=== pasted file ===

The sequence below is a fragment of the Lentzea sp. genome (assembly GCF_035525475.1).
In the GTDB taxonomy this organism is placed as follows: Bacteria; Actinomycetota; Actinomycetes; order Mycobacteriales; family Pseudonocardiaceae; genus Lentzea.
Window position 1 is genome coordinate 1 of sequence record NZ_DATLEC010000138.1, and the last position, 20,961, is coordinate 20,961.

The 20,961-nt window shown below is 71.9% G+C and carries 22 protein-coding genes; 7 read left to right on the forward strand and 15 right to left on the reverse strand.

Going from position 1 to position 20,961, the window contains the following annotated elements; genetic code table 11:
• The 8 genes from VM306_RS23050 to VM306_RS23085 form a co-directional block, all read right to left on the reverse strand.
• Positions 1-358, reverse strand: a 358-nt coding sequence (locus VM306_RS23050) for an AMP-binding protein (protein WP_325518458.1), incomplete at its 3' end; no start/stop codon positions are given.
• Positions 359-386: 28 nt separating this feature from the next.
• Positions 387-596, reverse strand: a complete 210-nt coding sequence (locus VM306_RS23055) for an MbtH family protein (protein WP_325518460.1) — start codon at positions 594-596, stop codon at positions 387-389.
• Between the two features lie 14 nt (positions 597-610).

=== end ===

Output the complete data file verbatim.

The sequence below is a fragment of the Lentzea sp. genome (assembly GCF_035525475.1).
In the GTDB taxonomy this organism is placed as follows: Bacteria; Actinomycetota; Actinomycetes; order Mycobacteriales; family Pseudonocardiaceae; genus Lentzea.
Window position 1 is genome coordinate 1 of sequence record NZ_DATLEC010000138.1, and the last position, 20,961, is coordinate 20,961.

The 20,961-nt window shown below is 71.9% G+C and carries 22 protein-coding genes; 7 read left to right on the forward strand and 15 right to left on the reverse strand.

Going from position 1 to position 20,961, the window contains the following annotated elements; genetic code table 11:
• The 8 genes from VM306_RS23050 to VM306_RS23085 form a co-directional block, all read right to left on the reverse strand.
• Positions 1-358, reverse strand: a 358-nt coding sequence (locus VM306_RS23050) for an AMP-binding protein (protein WP_325518458.1), incomplete at its 3' end; no start/stop codon positions are given.
• Positions 359-386: 28 nt separating this feature from the next.
• Positions 387-596, reverse strand: a complete 210-nt coding sequence (locus VM306_RS23055) for an MbtH family protein (protein WP_325518460.1) — start codon at positions 594-596, stop codon at positions 387-389.
• Between the two features lie 14 nt (positions 597-610).